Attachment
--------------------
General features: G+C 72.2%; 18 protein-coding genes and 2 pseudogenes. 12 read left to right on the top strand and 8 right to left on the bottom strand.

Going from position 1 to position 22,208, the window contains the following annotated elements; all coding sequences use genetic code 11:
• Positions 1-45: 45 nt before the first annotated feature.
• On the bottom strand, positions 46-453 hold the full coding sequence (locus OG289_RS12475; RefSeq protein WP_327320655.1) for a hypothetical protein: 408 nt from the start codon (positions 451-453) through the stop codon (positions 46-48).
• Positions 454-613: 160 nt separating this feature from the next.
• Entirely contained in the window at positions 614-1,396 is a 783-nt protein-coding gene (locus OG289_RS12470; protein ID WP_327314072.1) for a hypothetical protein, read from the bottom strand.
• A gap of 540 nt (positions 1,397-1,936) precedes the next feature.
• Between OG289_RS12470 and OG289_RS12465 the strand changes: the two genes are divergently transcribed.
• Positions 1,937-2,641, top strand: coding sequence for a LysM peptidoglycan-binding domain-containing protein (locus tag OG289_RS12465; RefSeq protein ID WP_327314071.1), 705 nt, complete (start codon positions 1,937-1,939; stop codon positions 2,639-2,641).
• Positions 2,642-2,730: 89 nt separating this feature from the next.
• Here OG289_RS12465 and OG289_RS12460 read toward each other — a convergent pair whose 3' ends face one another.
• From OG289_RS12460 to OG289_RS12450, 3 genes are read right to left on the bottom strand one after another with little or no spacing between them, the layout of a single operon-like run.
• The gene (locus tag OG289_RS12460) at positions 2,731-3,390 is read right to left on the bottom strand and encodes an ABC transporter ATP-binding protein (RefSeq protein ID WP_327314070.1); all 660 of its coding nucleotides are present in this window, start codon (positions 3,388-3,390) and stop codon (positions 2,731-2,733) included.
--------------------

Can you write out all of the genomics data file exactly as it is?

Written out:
General features: G+C 72.2%; 18 protein-coding genes and 2 pseudogenes. 12 read left to right on the top strand and 8 right to left on the bottom strand.

Going from position 1 to position 22,208, the window contains the following annotated elements; all coding sequences use genetic code 11:
• Positions 1-45: 45 nt before the first annotated feature.
• On the bottom strand, positions 46-453 hold the full coding sequence (locus OG289_RS12475; RefSeq protein WP_327320655.1) for a hypothetical protein: 408 nt from the start codon (positions 451-453) through the stop codon (positions 46-48).
• Positions 454-613: 160 nt separating this feature from the next.
• Entirely contained in the window at positions 614-1,396 is a 783-nt protein-coding gene (locus OG289_RS12470; protein ID WP_327314072.1) for a hypothetical protein, read from the bottom strand.
• A gap of 540 nt (positions 1,397-1,936) precedes the next feature.
• Between OG289_RS12470 and OG289_RS12465 the strand changes: the two genes are divergently transcribed.
• Positions 1,937-2,641, top strand: coding sequence for a LysM peptidoglycan-binding domain-containing protein (locus tag OG289_RS12465; RefSeq protein ID WP_327314071.1), 705 nt, complete (start codon positions 1,937-1,939; stop codon positions 2,639-2,641).
• Positions 2,642-2,730: 89 nt separating this feature from the next.
• Here OG289_RS12465 and OG289_RS12460 read toward each other — a convergent pair whose 3' ends face one another.
• From OG289_RS12460 to OG289_RS12450, 3 genes are read right to left on the bottom strand one after another with little or no spacing between them, the layout of a single operon-like run.
• The gene (locus tag OG289_RS12460) at positions 2,731-3,390 is read right to left on the bottom strand and encodes an ABC transporter ATP-binding protein (RefSeq protein ID WP_327314070.1); all 660 of its coding nucleotides are present in this window, start codon (positions 3,388-3,390) and stop codon (positions 2,731-2,733) included.